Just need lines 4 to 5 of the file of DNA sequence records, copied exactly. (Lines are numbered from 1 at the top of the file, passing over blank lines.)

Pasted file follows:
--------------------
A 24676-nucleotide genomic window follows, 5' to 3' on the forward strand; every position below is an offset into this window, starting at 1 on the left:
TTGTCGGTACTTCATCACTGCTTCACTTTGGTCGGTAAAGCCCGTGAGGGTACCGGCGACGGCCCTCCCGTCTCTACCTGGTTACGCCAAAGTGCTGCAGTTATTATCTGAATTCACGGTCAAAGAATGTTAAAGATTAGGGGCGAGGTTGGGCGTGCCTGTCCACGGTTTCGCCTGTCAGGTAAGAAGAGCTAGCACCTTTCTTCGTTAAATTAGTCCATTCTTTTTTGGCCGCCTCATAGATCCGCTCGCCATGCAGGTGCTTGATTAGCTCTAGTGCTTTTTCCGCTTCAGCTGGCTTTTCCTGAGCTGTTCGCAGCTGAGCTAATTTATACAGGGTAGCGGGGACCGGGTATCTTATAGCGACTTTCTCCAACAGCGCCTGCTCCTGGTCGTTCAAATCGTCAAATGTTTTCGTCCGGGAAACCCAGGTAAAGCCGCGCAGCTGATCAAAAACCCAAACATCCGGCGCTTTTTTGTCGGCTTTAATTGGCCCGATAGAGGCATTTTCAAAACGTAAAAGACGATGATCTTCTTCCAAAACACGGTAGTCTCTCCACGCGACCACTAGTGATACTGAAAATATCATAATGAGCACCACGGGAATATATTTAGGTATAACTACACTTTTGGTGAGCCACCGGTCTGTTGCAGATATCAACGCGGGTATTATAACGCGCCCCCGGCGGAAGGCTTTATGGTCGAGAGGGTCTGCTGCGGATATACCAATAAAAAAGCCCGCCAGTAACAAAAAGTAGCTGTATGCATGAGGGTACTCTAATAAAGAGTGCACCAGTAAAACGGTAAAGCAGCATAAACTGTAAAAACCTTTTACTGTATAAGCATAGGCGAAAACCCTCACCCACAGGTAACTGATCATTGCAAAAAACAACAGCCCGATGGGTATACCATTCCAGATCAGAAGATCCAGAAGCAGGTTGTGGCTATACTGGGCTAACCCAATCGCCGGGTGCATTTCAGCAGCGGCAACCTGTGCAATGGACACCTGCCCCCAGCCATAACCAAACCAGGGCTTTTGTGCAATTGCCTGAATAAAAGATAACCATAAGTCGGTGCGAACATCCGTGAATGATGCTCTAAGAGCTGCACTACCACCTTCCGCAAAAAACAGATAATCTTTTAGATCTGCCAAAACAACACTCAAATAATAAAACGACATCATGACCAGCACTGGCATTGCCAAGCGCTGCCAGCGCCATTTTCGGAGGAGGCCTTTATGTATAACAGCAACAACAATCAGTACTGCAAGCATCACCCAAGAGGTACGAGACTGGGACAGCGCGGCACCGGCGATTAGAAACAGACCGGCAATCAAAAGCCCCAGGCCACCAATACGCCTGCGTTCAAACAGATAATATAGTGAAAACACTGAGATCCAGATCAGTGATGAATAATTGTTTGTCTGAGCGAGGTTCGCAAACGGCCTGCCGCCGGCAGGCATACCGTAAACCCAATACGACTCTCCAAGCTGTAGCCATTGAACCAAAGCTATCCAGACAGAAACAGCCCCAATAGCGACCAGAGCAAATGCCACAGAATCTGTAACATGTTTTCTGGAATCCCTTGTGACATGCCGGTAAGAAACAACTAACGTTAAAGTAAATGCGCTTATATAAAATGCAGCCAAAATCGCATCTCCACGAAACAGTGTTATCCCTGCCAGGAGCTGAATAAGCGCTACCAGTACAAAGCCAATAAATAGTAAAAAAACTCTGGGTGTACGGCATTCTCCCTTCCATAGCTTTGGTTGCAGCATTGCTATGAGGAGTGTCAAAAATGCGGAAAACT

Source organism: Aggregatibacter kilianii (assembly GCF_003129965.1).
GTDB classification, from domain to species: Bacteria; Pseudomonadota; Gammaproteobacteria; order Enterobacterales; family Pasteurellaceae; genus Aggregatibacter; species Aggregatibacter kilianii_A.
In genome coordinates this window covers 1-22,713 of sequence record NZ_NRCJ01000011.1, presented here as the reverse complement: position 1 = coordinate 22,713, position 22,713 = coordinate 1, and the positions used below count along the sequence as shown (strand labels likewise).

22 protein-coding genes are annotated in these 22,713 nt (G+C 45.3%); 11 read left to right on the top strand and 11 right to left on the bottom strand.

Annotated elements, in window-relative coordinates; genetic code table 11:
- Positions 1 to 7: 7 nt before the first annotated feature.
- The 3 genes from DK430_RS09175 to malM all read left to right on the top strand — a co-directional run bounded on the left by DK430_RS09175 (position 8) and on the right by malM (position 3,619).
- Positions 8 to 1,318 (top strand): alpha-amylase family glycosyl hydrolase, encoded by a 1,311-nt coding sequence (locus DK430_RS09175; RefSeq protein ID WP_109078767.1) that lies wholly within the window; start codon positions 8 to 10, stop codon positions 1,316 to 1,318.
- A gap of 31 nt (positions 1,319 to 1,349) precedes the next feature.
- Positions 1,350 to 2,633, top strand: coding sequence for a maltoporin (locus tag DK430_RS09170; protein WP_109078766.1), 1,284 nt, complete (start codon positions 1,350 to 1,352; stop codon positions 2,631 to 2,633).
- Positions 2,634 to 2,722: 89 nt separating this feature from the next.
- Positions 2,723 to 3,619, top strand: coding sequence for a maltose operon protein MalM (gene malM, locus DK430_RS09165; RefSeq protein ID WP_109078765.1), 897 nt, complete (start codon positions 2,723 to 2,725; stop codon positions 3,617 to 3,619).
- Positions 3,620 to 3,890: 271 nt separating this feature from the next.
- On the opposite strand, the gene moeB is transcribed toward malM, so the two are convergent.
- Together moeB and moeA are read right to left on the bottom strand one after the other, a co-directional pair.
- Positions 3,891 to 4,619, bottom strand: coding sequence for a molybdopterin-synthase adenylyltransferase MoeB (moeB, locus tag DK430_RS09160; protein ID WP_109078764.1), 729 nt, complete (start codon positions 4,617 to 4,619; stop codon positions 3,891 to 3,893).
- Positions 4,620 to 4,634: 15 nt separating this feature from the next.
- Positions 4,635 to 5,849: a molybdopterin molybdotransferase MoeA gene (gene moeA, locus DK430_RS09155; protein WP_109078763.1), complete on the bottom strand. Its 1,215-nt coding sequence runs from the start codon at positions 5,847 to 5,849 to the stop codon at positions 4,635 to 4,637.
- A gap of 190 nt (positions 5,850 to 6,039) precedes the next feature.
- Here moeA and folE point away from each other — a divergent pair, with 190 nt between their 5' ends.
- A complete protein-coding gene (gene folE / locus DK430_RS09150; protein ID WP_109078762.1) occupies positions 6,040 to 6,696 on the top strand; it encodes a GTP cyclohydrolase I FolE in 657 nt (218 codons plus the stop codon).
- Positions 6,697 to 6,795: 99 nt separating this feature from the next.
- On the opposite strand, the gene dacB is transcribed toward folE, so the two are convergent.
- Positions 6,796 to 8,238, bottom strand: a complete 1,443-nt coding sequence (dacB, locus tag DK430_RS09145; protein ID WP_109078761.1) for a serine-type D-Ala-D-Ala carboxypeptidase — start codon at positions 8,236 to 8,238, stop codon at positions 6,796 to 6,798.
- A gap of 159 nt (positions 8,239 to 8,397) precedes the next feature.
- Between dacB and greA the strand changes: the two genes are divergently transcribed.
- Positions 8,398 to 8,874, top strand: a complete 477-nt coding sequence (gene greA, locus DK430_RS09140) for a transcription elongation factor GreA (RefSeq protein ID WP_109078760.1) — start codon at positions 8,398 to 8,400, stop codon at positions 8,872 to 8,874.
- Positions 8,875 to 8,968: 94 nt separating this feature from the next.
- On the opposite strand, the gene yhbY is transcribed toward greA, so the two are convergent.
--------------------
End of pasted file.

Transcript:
GTDB classification, from domain to species: Bacteria; Pseudomonadota; Gammaproteobacteria; order Enterobacterales; family Pasteurellaceae; genus Aggregatibacter; species Aggregatibacter kilianii_A.
In genome coordinates this window covers 1-22,713 of sequence record NZ_NRCJ01000011.1, presented here as the reverse complement: position 1 = coordinate 22,713, position 22,713 = coordinate 1, and the positions used below count along the sequence as shown (strand labels likewise).